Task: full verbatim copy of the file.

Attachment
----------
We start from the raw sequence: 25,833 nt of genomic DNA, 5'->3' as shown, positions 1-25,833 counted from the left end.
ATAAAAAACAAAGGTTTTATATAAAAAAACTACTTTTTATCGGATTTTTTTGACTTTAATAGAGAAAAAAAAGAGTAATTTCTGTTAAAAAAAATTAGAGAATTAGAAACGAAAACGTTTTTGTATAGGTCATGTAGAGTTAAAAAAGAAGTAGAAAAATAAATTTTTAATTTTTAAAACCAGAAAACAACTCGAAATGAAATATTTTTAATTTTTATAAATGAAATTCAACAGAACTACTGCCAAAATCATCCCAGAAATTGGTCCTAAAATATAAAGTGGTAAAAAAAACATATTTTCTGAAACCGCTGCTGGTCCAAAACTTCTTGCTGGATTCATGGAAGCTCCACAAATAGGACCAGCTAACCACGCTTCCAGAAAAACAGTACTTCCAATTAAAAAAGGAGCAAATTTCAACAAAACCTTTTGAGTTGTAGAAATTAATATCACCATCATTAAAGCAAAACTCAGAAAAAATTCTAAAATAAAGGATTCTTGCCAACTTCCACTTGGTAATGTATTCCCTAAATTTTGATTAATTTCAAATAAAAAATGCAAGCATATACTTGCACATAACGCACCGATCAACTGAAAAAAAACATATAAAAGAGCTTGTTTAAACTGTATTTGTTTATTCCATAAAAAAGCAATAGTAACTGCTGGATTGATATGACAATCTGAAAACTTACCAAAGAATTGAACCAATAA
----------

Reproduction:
We start from the raw sequence: 25,833 nt of genomic DNA, 5'->3' as shown, positions 1-25,833 counted from the left end.
ATAAAAAACAAAGGTTTTATATAAAAAAACTACTTTTTATCGGATTTTTTTGACTTTAATAGAGAAAAAAAAGAGTAATTTCTGTTAAAAAAAATTAGAGAATTAGAAACGAAAACGTTTTTGTATAGGTCATGTAGAGTTAAAAAAGAAGTAGAAAAATAAATTTTTAATTTTTAAAACCAGAAAACAACTCGAAATGAAATATTTTTAATTTTTATAAATGAAATTCAACAGAACTACTGCCAAAATCATCCCAGAAATTGGTCCTAAAATATAAAGTGGTAAAAAAAACATATTTTCTGAAACCGCTGCTGGTCCAAAACTTCTTGCTGGATTCATGGAAGCTCCACAAATAGGACCAGCTAACCACGCTTCCAGAAAAACAGTACTTCCAATTAAAAAAGGAGCAAATTTCAACAAAACCTTTTGAGTTGTAGAAATTAATATCACCATCATTAAAGCAAAACTCAGAAAAAATTCTAAAATAAAGGATTCTTGCCAACTTCCACTTGGTAATGTATTCCCTAAATTTTGATTAATTTCAAATAAAAAATGCAAGCATATACTTGCACATAACGCACCGATCAACTGAAAAAAAACATATAAAAGAGCTTGTTTAAACTGTATTTGTTTATTCCATAAAAAAGCAATAGTAACTGCTGGATTGATATGACAATCTGAAAACTTACCAAAGAATTGAACCAATAA